Bartees Strange Reaps the Harvest of Intimacy on 'Farm to Table'
Published Jun 15, 2022Bartees Strange has been on a meteoric rise since releasing acclaimed debut Live Forever in late 2020. He's toured with Phoebe Bridgers, Courtney Barnett and Car Seat Headrest, performed on Late Night With Seth Meyers, and has generally been heralded as a shot in the arm for indie rock, largely due to his fearless, genre-agnostic songwriting and his innate charisma. Sophomore album Farm to Table somewhat streamlines Live Forever's buffet of rock, emo, folk, rap and electronica into something more considered, a multi-course meal that brings us into Bartees' world and invites us to spend the evening.
Often when talking about music that is intimate, focus is placed on sonic signifiers like quiet acoustic instruments, hushed vocals and roomy, inviting production. But intimacy can also mean a specificity of writing and perspective. Bartees excels at channeling such firsthand minutia into maximalist musical moments — subtle remembrances outstripping their expected vessels to reach heights of intensity normally filled by only the broadest, most populist of sentiments.
On opener "Heavy Heart," Strange compliments someone on how they look in their cherry scarf, reminisces about trips to Toronto, and fails to see the God in a life spent rushing around — but he does so as some of the most immaculately rendered rock guitars of recent memory jostle for space with scattershot snare rolls that recall Bryan Devendorf's brawniest beats for the National, Bartees' 4AD labelmates and the object of his 2020 covers EP Say Goodbye to Pretty Boy. The song somehow also includes a celebratory, brass-assisted pile-driving riff in the bridge, and a downcast double-time rap verse. It's a lot, but it feels lived-in and true to Bartees' experience.
"Cosigns" is noticeably less successful at making the artist's particular circumstances feel universal, but maybe that's alright. As the song reveals, there's interesting tension to be mined between the singer's well-earned boasting about his famous white indie rocker friends in the song's hip-hop-indebted first half, and the self-lacerating calls of "It's never enough!" over the caustic TV on the Radio-style bombast of the outro — a phrase that evokes both the unrealistic expectations he places on himself as a creative individual, and those placed on him as a Black man attempting to succeed in predominantly white spaces regimented by systemic racism.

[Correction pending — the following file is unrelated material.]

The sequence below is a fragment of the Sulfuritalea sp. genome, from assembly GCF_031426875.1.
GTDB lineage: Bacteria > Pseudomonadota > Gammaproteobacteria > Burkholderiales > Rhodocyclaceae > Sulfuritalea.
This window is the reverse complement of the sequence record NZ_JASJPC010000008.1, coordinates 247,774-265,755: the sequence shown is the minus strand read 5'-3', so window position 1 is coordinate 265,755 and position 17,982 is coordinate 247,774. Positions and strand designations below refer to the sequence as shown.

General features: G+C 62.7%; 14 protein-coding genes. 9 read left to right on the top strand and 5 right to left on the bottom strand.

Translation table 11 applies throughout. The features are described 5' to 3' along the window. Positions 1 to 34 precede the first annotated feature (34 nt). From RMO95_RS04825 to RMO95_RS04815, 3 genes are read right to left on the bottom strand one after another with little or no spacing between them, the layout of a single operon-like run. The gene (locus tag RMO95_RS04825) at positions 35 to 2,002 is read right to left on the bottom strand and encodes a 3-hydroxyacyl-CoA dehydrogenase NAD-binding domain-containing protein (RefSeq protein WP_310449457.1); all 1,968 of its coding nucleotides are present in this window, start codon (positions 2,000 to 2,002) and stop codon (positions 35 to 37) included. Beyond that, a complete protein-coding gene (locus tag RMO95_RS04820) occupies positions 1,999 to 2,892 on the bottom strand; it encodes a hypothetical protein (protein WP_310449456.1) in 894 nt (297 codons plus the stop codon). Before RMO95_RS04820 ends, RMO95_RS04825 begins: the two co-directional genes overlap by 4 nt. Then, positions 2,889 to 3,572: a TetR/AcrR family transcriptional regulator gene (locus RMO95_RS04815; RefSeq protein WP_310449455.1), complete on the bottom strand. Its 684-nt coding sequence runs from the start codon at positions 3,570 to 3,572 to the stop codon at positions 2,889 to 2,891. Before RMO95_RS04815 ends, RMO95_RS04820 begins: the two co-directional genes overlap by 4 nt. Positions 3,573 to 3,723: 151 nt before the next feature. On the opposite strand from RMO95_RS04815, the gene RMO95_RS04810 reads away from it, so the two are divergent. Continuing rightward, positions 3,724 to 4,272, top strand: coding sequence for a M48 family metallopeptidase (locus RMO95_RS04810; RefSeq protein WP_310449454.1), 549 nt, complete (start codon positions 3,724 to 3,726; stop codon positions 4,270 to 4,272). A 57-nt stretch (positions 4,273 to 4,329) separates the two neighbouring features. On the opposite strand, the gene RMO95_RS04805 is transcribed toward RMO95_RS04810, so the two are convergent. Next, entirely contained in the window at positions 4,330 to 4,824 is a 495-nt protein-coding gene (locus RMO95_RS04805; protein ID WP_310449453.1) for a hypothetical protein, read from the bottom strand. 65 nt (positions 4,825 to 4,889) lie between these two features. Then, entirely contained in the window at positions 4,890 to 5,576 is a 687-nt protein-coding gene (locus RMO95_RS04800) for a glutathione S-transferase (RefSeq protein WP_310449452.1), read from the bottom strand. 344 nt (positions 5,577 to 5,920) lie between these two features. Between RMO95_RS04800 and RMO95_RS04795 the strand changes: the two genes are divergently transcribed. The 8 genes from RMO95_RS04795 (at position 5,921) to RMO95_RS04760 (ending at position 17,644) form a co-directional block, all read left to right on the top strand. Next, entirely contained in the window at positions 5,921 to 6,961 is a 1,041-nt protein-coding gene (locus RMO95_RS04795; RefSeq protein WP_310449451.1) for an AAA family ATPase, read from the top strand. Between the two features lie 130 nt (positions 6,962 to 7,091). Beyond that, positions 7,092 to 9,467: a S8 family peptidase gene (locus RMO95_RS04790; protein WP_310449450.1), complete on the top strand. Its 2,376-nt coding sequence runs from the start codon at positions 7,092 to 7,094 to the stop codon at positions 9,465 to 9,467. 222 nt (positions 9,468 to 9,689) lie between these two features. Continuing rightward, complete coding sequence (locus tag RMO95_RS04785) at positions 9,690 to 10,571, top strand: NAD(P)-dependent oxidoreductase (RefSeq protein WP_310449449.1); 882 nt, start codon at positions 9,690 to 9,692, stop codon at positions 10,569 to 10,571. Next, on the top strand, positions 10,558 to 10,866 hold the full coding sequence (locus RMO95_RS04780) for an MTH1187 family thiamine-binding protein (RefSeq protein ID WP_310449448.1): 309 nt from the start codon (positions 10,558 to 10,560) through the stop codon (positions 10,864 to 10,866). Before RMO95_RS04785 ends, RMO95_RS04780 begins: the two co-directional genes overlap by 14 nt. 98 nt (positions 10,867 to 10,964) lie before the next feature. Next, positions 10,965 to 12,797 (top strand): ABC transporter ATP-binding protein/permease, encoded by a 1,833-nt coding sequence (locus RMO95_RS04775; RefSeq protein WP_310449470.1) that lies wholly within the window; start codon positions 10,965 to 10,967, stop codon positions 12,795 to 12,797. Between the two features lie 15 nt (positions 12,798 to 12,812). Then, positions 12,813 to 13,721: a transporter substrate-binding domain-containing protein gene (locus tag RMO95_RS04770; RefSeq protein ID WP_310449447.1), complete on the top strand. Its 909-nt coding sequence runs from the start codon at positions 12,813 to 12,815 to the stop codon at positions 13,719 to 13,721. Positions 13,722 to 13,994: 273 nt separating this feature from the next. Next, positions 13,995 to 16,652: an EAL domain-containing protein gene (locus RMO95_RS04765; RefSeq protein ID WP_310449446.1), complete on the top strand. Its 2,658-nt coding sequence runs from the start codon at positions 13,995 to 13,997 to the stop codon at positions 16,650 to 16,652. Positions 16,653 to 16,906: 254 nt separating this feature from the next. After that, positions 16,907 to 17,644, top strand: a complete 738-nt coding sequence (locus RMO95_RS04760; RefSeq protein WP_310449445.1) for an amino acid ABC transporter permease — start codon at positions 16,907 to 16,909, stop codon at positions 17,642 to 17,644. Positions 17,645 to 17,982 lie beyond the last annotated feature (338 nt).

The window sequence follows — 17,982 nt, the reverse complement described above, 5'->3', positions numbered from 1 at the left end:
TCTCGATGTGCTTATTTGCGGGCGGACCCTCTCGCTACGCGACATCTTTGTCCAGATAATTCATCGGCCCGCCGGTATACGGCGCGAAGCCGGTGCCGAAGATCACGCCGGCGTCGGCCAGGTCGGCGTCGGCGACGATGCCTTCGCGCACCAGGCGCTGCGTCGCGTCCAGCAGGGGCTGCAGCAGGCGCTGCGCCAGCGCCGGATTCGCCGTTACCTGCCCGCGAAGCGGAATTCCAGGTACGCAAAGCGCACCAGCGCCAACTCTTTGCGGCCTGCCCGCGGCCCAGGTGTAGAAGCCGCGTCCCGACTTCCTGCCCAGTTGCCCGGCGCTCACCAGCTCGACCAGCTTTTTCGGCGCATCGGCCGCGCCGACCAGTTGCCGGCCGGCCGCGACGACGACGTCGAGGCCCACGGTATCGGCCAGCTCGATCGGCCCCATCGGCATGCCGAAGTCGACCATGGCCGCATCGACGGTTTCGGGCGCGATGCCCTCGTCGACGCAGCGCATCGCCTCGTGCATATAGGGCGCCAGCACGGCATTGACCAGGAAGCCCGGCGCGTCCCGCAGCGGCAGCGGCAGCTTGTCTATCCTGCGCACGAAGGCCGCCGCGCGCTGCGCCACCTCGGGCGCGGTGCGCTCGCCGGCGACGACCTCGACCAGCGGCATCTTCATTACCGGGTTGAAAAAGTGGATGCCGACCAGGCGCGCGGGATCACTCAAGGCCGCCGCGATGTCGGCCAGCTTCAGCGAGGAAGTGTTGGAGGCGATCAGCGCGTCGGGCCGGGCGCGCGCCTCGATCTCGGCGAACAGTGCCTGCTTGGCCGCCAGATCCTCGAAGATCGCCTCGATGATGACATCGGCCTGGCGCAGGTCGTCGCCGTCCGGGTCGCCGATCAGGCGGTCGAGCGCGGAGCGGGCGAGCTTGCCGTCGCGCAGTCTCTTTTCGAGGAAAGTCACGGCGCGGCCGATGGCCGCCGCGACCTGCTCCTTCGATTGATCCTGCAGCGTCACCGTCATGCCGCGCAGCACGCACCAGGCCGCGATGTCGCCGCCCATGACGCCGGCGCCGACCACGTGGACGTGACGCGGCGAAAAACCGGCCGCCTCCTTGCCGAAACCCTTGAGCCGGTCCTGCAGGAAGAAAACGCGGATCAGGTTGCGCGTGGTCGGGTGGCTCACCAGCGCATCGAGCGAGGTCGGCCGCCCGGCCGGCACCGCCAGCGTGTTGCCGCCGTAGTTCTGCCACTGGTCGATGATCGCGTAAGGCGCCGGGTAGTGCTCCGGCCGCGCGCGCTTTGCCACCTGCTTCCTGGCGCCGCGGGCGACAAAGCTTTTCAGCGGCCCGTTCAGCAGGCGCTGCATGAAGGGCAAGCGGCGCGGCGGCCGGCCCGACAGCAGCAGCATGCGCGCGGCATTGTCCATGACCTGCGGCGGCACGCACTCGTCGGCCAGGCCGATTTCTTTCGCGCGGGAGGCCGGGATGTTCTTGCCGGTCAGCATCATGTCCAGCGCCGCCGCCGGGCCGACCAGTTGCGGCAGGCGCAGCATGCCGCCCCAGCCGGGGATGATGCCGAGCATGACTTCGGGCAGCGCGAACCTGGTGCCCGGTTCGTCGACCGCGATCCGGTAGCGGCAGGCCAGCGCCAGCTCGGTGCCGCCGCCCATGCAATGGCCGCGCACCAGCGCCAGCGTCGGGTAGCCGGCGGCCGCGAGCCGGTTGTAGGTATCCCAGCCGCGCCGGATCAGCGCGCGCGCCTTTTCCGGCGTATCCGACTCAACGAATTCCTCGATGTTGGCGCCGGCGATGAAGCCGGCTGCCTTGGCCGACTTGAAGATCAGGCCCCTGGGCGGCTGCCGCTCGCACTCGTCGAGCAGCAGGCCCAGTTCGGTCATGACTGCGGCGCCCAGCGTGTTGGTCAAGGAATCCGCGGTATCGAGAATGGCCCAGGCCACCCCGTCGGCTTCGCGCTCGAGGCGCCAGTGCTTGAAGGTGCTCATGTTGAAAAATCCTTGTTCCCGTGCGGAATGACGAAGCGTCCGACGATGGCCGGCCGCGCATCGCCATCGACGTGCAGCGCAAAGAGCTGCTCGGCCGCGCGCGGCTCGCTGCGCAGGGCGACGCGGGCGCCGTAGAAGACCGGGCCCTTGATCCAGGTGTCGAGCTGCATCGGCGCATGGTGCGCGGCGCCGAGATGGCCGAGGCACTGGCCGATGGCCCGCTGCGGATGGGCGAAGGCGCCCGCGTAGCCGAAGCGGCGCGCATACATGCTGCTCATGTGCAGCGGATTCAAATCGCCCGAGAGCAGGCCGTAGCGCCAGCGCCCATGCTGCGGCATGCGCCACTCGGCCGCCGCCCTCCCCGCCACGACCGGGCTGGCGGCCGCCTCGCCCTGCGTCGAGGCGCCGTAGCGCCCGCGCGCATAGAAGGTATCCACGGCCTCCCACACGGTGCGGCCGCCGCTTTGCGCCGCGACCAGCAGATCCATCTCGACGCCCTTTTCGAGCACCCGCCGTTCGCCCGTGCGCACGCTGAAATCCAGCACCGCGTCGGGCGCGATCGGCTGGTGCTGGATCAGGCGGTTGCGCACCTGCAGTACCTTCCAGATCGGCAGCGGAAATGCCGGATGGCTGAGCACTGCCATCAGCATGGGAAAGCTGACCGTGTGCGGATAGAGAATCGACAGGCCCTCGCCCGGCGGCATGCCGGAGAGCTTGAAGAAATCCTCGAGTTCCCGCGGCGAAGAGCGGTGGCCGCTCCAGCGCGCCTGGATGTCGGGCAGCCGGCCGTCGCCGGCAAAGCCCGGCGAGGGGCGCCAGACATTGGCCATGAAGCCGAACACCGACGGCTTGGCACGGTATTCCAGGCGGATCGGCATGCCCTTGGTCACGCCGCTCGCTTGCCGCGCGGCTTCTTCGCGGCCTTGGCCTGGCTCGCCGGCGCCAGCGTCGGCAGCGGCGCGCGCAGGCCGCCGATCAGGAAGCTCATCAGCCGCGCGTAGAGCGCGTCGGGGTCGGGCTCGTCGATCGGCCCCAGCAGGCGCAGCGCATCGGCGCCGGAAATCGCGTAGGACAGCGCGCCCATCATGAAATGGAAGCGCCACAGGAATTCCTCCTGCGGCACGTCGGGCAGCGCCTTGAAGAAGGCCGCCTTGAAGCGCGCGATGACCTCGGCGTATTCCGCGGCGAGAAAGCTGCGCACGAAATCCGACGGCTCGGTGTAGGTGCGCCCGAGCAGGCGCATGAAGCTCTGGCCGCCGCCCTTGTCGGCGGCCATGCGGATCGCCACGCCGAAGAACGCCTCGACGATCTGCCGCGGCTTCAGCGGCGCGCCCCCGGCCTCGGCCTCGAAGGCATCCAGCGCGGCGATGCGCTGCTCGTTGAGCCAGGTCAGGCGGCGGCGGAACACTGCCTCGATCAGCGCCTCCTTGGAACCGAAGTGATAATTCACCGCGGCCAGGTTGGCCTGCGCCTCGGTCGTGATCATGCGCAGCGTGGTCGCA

"Mullholand Dr" and "Wretched" continue the artist's genre experimentation — the former welding the emo revival's chiming electric guitars to gliding, widescreen R&B, while the latter's chorus morphs into unabashed four-on-the-floor neon rave pop. While these moments show Bartees becoming better at synthesizing his influences into a signature, idiosyncratic sound, unified by his incredible voice and melodic instinct, they're quickly revealed to be a bit of a feint. Farm to Table front-loads the louder, flashier cuts, before pulling the rug from under the listener's feet to reveal something gentler, but no less stirring: a back half of music riffing primarily on folk, country and soul.
Where Live Forever cut "Far" quoted Bon Iver's "Skinny Love" perhaps a little too transparently to ever transcend, "Black Gold" channels Justin Vernon to staggering effect. Over a gently finger-picked acoustic riff, Bartees' vocals purr through low-octave autotune before rising to a stunning falsetto on the chorus. "I can recall waiting for you," he sings, as bubbly, programmed percussion propels the song forward. Then, as everything but the guitar arpeggios drop out, home recordings of Strange's family members singing over the years float in and linger for a moment. It's the album's most arresting moment; a swirl of comfort, elation and easy love dispelling all of the anxieties and conflicted feelings of leaving home.
Strange's relationship to his parents and his early home life is a recurring motif on Farm to Table. "Tours," the album's midpoint pivot into folkier territory, finds Bartees contrasting his father's military tours of duty to his own newfound life on the road. "Where is Kuwait, is that in the States?," he muses as a child displaced, struggling to remember an early life marked by lack of permanence, and perhaps parental structure. Through it, he never casts judgment or moralizes, he merely interrogates. Here, his voice and guitar playing are at their most theatrical, evoking the late Jeff Buckley — finger-picked chords modulating into a minor key as Bartees repeats, "'Cause I'm your son...," a hint of acridity slipping into his voice before resolving back into that honeyed major to complete the thought: "And that's all I want."
Farm to Table ends with its most naked moment on "Hennessy," an acoustic soul come-on that sounds like a single, improvised live take. You can hear musicians shifting in their seats, flubbed claps, over-excited ad-libs, fingers sliding on acoustic guitar strings and the warmth of a room shared by talented players who have nothing but love for one another. "Can't feel the pain, if I'm holding on to you," Bartees intones, his harmonized voice and the loose, warm arrangement bringing to mind the legendary D'Angelo. "I'm talking about forever," sings a chorus of voices in perfectly flawed unison towards the end of the song, echoing the title of Bartees' debut. While Farm to Table isn't quite the classic that he surely has in him, we should consider ourselves fortunate that Bartees is in it for the long haul. (4AD)